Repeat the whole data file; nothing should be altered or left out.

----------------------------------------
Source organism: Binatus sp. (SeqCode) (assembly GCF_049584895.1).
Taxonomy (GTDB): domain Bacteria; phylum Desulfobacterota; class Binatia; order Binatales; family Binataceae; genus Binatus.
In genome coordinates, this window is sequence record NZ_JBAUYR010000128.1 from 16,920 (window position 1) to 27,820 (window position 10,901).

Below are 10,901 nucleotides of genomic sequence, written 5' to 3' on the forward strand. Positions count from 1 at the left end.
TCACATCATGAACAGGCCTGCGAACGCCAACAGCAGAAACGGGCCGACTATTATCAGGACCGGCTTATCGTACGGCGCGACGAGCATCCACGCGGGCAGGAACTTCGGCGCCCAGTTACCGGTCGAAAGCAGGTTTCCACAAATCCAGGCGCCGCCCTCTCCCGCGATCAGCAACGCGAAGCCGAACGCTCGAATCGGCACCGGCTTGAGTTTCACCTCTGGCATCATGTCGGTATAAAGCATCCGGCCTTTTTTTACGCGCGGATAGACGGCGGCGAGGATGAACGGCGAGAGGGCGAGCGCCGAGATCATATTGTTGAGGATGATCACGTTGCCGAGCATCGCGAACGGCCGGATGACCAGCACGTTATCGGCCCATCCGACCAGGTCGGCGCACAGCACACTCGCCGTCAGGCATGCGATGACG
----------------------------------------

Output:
Source organism: Binatus sp. (SeqCode) (assembly GCF_049584895.1).
Taxonomy (GTDB): domain Bacteria; phylum Desulfobacterota; class Binatia; order Binatales; family Binataceae; genus Binatus.
In genome coordinates, this window is sequence record NZ_JBAUYR010000128.1 from 16,920 (window position 1) to 27,820 (window position 10,901).

Below are 10,901 nucleotides of genomic sequence, written 5' to 3' on the forward strand. Positions count from 1 at the left end.
TCACATCATGAACAGGCCTGCGAACGCCAACAGCAGAAACGGGCCGACTATTATCAGGACCGGCTTATCGTACGGCGCGACGAGCATCCACGCGGGCAGGAACTTCGGCGCCCAGTTACCGGTCGAAAGCAGGTTTCCACAAATCCAGGCGCCGCCCTCTCCCGCGATCAGCAACGCGAAGCCGAACGCTCGAATCGGCACCGGCTTGAGTTTCACCTCTGGCATCATGTCGGTATAAAGCATCCGGCCTTTTTTTACGCGCGGATAGACGGCGGCGAGGATGAACGGCGAGAGGGCGAGCGCCGAGATCATATTGTTGAGGATGATCACGTTGCCGAGCATCGCGAACGGCCGGATGACCAGCACGTTATCGGCCCATCCGACCAGGTCGGCGCACAGCACACTCGCCGTCAGGCATGCGATGACG